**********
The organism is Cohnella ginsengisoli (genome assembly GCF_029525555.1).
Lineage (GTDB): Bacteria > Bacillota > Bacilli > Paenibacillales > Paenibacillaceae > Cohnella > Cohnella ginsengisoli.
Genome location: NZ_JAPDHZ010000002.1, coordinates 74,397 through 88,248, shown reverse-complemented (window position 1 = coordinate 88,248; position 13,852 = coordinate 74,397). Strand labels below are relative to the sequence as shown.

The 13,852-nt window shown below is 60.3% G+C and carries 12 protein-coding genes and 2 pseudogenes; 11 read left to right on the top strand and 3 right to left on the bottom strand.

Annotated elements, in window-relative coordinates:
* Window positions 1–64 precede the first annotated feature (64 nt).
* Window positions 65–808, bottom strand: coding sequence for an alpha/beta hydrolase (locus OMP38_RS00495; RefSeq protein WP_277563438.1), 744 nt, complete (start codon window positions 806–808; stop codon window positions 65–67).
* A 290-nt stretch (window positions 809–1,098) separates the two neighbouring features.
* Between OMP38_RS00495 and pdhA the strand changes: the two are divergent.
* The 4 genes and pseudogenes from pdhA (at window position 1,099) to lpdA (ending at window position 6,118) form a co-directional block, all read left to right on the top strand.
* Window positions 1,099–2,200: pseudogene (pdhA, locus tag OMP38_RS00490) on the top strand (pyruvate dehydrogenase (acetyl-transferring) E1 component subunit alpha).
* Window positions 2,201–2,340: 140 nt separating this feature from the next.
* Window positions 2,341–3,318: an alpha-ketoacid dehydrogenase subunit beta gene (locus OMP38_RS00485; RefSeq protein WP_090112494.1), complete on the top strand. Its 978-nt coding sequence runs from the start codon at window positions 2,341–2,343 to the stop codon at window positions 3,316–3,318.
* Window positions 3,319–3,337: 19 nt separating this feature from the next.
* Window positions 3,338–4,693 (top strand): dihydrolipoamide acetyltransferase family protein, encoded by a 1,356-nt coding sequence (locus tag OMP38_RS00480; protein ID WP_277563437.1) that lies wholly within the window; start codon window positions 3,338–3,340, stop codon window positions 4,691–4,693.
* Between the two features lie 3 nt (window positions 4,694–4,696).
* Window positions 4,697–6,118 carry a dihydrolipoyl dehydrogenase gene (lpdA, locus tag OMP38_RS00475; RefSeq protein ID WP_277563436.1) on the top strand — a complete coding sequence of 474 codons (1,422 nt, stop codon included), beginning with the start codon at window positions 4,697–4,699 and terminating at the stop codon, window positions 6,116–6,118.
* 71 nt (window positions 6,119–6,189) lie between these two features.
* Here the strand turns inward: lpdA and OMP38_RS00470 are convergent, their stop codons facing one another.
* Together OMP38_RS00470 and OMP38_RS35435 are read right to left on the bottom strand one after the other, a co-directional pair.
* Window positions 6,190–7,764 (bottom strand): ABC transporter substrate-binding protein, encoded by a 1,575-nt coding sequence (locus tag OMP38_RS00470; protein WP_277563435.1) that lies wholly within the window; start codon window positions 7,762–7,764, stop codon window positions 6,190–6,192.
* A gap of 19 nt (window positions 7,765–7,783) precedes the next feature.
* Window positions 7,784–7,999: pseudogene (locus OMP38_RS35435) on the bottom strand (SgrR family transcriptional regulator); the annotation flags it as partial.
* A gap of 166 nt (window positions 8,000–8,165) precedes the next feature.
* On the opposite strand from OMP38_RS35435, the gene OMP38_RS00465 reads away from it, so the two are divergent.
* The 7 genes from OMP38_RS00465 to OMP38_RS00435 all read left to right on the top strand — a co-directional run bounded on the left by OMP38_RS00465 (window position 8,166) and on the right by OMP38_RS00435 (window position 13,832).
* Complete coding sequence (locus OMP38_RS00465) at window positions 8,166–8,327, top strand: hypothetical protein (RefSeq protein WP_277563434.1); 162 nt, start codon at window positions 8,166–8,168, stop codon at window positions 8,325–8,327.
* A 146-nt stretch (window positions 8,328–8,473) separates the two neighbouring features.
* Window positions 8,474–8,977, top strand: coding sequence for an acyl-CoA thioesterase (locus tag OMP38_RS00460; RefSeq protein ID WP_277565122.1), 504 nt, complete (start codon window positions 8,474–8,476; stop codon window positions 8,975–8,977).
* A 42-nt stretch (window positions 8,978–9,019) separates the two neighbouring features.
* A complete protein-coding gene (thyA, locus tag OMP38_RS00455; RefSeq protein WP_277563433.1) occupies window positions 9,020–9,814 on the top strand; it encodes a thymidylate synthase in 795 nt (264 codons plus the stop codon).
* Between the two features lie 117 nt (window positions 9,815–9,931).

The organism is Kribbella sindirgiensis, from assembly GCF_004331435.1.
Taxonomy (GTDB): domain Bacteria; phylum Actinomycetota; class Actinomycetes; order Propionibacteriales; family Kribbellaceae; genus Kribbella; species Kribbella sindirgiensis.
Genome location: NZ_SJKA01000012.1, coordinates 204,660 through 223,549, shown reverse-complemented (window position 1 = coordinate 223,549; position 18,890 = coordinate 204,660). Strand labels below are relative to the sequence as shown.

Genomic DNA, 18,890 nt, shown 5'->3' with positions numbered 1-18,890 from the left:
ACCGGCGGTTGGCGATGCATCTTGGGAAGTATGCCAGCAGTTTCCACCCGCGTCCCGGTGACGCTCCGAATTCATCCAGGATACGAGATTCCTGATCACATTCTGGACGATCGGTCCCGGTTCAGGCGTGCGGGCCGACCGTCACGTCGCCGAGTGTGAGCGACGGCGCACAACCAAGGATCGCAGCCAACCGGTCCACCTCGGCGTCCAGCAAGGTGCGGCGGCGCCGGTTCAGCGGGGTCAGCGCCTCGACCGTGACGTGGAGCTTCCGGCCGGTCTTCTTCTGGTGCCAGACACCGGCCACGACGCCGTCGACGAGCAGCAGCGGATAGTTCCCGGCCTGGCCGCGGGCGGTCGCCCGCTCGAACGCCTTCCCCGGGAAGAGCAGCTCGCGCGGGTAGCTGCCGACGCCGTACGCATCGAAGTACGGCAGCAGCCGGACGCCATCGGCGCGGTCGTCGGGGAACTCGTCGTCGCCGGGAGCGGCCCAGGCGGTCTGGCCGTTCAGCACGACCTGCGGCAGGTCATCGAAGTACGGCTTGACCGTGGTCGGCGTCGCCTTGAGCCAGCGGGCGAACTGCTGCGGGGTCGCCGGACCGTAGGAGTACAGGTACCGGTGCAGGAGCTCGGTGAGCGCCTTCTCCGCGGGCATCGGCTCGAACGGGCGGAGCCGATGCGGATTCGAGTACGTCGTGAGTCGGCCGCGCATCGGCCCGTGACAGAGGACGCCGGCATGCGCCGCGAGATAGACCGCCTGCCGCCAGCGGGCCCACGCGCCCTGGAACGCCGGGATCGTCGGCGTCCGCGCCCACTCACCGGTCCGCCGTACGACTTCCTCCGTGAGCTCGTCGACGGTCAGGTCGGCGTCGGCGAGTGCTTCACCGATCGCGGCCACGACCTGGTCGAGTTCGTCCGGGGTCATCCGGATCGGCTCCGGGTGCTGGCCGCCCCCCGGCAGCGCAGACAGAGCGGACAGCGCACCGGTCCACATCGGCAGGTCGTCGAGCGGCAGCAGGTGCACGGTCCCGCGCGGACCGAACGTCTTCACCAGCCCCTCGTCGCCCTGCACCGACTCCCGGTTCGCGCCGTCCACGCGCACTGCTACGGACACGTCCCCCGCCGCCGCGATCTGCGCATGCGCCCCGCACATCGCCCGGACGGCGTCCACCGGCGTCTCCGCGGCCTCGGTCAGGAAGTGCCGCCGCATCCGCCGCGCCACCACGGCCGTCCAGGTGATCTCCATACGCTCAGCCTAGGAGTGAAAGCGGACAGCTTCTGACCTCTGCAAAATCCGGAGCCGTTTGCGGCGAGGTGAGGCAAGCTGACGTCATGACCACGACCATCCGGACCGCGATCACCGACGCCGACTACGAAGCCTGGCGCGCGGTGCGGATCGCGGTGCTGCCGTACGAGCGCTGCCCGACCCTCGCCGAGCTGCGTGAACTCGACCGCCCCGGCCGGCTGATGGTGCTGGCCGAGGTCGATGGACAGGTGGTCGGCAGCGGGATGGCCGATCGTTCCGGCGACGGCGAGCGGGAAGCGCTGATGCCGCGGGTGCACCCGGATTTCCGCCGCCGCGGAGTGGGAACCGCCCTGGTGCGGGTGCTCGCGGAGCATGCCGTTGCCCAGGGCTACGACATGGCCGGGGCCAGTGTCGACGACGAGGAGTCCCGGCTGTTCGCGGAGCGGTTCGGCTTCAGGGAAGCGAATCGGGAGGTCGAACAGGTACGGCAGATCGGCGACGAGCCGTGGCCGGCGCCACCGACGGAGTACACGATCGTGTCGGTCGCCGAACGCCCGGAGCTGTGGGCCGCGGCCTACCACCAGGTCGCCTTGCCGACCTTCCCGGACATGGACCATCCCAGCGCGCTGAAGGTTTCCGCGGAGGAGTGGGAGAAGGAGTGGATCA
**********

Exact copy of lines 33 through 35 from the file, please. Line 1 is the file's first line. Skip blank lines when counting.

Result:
The organism is Kribbella sindirgiensis, from assembly GCF_004331435.1.
Taxonomy (GTDB): domain Bacteria; phylum Actinomycetota; class Actinomycetes; order Propionibacteriales; family Kribbellaceae; genus Kribbella; species Kribbella sindirgiensis.
Genome location: NZ_SJKA01000012.1, coordinates 204,660 through 223,549, shown reverse-complemented (window position 1 = coordinate 223,549; position 18,890 = coordinate 204,660). Strand labels below are relative to the sequence as shown.